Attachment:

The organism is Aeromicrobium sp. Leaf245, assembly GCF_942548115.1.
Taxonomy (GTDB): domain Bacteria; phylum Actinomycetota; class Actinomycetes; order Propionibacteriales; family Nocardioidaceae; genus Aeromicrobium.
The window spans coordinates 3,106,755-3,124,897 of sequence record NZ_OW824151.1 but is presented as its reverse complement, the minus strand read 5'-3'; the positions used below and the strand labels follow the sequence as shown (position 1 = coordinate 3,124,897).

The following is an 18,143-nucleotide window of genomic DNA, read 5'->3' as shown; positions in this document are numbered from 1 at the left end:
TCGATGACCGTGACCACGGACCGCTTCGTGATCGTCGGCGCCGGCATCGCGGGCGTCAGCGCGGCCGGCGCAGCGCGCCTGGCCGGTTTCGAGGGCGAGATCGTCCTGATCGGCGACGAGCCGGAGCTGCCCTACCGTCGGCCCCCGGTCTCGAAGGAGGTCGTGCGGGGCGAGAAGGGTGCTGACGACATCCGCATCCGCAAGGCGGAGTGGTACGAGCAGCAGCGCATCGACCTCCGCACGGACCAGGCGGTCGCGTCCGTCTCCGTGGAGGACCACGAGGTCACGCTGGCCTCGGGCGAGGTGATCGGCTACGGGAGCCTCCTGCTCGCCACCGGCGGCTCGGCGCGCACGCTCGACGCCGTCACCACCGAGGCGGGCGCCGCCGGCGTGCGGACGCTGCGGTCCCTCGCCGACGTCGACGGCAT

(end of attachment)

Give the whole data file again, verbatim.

The organism is Aeromicrobium sp. Leaf245, assembly GCF_942548115.1.
Taxonomy (GTDB): domain Bacteria; phylum Actinomycetota; class Actinomycetes; order Propionibacteriales; family Nocardioidaceae; genus Aeromicrobium.
The window spans coordinates 3,106,755-3,124,897 of sequence record NZ_OW824151.1 but is presented as its reverse complement, the minus strand read 5'-3'; the positions used below and the strand labels follow the sequence as shown (position 1 = coordinate 3,124,897).

The following is an 18,143-nucleotide window of genomic DNA, read 5'->3' as shown; positions in this document are numbered from 1 at the left end:
TCGATGACCGTGACCACGGACCGCTTCGTGATCGTCGGCGCCGGCATCGCGGGCGTCAGCGCGGCCGGCGCAGCGCGCCTGGCCGGTTTCGAGGGCGAGATCGTCCTGATCGGCGACGAGCCGGAGCTGCCCTACCGTCGGCCCCCGGTCTCGAAGGAGGTCGTGCGGGGCGAGAAGGGTGCTGACGACATCCGCATCCGCAAGGCGGAGTGGTACGAGCAGCAGCGCATCGACCTCCGCACGGACCAGGCGGTCGCGTCCGTCTCCGTGGAGGACCACGAGGTCACGCTGGCCTCGGGCGAGGTGATCGGCTACGGGAGCCTCCTGCTCGCCACCGGCGGCTCGGCGCGCACGCTCGACGCCGTCACCACCGAGGCGGGCGCCGCCGGCGTGCGGACGCTGCGGTCCCTCGCCGACGTCGACGGCAT